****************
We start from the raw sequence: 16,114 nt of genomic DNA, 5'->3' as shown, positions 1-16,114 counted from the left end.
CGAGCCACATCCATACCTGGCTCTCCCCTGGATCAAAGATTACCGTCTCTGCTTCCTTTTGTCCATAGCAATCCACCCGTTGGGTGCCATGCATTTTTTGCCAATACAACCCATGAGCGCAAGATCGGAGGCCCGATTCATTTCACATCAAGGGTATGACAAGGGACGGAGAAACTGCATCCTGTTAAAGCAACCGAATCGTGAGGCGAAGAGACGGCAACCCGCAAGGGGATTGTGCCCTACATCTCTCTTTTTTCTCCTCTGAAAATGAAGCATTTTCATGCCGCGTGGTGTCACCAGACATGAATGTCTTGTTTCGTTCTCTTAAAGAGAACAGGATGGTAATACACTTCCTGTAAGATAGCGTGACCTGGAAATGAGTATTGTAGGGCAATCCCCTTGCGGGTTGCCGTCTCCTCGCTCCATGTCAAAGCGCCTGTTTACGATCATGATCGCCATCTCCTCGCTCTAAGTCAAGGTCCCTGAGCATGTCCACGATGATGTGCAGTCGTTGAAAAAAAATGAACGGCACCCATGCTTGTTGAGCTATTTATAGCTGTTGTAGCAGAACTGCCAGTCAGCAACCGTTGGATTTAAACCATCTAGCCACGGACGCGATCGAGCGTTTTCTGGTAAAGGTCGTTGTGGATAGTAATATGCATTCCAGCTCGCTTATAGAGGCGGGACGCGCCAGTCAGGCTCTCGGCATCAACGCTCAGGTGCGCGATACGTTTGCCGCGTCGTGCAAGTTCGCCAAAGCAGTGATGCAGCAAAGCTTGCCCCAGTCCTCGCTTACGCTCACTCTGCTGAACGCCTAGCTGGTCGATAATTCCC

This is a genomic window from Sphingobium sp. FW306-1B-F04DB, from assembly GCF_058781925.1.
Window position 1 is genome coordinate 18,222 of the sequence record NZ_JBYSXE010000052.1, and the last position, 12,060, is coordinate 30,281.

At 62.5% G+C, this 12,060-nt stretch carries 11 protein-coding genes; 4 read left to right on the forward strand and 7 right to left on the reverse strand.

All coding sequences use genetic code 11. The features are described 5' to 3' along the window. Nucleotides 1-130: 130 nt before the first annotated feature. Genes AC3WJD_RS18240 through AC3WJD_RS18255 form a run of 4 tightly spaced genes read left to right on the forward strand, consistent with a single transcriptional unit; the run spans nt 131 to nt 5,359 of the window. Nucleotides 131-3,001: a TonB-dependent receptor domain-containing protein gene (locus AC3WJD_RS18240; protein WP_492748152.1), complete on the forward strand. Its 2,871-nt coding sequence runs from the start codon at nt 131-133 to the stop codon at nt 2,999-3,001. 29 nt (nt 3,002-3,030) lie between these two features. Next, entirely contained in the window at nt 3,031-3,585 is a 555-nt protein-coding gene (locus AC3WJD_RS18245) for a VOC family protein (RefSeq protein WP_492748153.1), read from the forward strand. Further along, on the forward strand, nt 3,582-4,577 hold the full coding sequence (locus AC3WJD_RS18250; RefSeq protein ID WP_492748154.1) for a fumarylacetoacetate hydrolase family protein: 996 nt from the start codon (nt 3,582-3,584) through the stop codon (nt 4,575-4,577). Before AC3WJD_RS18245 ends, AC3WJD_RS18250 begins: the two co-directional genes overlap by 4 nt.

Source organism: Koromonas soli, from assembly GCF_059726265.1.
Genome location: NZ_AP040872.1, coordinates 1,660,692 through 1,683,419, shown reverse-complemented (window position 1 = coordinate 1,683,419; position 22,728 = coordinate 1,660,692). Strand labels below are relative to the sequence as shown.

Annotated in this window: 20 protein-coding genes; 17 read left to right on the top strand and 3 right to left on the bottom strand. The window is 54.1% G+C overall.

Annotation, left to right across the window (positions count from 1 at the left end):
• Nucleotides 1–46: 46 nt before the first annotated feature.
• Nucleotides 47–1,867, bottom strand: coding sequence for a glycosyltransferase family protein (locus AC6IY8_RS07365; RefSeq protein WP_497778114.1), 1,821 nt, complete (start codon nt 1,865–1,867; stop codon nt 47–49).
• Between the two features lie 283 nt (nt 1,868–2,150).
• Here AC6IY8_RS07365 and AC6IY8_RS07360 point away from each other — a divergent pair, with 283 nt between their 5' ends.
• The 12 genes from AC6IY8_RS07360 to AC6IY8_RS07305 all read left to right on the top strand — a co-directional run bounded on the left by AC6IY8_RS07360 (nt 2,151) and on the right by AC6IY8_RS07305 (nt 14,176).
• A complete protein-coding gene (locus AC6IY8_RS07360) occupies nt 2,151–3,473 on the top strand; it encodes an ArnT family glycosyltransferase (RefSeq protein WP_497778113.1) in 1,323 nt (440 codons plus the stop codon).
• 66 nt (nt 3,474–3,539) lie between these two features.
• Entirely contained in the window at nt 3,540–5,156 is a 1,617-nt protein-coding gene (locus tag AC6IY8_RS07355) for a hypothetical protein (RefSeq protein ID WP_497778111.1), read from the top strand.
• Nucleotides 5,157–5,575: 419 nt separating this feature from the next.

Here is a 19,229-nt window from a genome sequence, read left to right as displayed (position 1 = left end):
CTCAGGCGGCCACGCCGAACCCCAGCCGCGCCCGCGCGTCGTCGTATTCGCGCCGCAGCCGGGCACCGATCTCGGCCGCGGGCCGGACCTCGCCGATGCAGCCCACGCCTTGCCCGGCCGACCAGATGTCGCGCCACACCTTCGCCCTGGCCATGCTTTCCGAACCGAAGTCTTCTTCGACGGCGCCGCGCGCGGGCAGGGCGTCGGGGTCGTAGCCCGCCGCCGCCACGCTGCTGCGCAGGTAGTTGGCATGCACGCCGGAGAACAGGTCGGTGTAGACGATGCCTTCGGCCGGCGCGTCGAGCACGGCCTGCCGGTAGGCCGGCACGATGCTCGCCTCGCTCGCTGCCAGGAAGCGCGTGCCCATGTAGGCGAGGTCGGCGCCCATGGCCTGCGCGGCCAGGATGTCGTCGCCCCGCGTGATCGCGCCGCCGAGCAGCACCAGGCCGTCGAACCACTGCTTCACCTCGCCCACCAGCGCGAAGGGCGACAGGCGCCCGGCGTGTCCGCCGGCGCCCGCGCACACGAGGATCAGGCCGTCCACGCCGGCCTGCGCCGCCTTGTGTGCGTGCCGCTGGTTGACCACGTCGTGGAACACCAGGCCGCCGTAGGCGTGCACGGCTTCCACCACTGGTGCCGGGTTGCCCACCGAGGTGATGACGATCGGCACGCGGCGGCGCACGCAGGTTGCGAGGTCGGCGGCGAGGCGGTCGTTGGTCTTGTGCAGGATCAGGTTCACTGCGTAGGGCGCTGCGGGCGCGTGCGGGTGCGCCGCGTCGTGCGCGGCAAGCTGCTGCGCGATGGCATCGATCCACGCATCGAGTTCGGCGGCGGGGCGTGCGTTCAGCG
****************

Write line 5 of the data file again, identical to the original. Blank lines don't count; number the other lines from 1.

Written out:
At 62.5% G+C, this 12,060-nt stretch carries 11 protein-coding genes; 4 read left to right on the forward strand and 7 right to left on the reverse strand.